This week, another four CEE countries will publish their flash estimates of GDP growth for 1Q16. We expect deceleration of y/y growth in Poland, Hungary and Slovakia, while growth should accelerate further in Romania (to 4.3%), supported by booming household consumption.
Trade balance, inflation and industrial production data will also be published in CEE region. Industrial output data will be more interesting to watch, as this could deliver more details about decelerating industrial output in Hungary.
Trade balance, inflation and industrial production data will also be published for several CEE countries, with only minor changes in inflation rates. Industrial output data will be more interesting to watch, as this could deliver more details about decelerating industrial output in Hungary. The Hungarian central bank will hold a non-voting meeting on interest rates on Tuesday which could shed more light on the continuation of the self-financing program, especially the MNB’s swap facility. This week, the MNB and CNB will also publish the minutes from their last MPC meetings. The latter will be more interesting to read, as Governor Singer hinted that the possibility of a change in the intervention floor (in the event of stronger deflationary pressure) was discussed at the last meeting. On Friday, Moody’s will decide on Polish rating – downgrade is a high probability event that seems to be priced in to a great extent.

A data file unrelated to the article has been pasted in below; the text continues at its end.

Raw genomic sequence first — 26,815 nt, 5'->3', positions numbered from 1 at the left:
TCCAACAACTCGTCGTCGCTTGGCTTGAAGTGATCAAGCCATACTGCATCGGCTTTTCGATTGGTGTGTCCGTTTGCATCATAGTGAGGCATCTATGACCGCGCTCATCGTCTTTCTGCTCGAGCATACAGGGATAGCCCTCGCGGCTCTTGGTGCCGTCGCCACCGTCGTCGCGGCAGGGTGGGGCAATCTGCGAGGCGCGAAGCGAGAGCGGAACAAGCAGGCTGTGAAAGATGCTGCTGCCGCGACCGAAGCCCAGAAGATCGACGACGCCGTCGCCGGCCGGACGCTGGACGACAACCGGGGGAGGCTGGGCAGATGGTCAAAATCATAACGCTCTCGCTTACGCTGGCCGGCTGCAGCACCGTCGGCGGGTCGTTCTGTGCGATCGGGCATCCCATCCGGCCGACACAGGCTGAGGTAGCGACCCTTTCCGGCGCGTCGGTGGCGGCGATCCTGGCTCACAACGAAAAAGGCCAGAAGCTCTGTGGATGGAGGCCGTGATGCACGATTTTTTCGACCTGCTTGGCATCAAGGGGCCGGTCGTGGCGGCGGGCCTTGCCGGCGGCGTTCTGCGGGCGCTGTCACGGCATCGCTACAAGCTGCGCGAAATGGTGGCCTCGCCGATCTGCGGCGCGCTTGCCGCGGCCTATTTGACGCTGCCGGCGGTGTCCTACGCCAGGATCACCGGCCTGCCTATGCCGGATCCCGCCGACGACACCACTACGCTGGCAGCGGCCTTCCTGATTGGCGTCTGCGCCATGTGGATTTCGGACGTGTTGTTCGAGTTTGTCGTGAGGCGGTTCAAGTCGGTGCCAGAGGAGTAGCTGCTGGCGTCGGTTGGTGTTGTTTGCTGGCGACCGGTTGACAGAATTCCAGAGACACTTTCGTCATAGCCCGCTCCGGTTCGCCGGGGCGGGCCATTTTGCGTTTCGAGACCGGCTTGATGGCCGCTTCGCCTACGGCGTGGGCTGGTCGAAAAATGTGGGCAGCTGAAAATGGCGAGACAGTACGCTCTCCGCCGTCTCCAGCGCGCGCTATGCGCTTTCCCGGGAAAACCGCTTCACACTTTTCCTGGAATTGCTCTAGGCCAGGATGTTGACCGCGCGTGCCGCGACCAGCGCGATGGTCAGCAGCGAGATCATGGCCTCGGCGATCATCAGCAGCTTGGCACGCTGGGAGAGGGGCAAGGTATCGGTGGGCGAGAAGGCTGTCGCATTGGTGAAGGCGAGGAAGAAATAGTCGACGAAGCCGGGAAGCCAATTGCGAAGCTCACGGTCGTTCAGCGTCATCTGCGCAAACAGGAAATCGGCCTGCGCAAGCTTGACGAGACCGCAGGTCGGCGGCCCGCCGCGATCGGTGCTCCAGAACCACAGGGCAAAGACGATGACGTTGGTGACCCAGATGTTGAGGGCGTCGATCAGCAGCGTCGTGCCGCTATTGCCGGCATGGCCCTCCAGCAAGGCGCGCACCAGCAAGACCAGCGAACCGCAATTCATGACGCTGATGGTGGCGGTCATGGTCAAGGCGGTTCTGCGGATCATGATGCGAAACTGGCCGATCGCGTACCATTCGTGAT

After a long period of fiscal consolidation, it seems that we will see a partial setback. Fiscal deficits in 2015 surprised on the positive side in all CEE countries except for Slovakia. The deficits in Croatia and Serbia came close to 3% of GDP, while the deficit dropped below 1% of GDP in the Czech Republic and Romania, both in nominal and structural terms. Unfortunately, many CEE countries are not going to cement their achievements and save their (laboriously rebuilt) fiscal space for a rainy day. The Hungarian, Polish and Romanian governments are either planning outright fiscal easing or cyclically higher tax revenues will be used to finance new government initiatives rather than be used for deficit reduction. The structural deficit will thus deteriorate in all of these countries. Although we do not think that some CEE countries will re-enter EDP procedures in the near future, Poland, Romania and Slovakia might come under pressure later this year to take some corrective measures in order to put their deficits back on track or avoid the EDP.
More : CEE Insights , 9 May 2016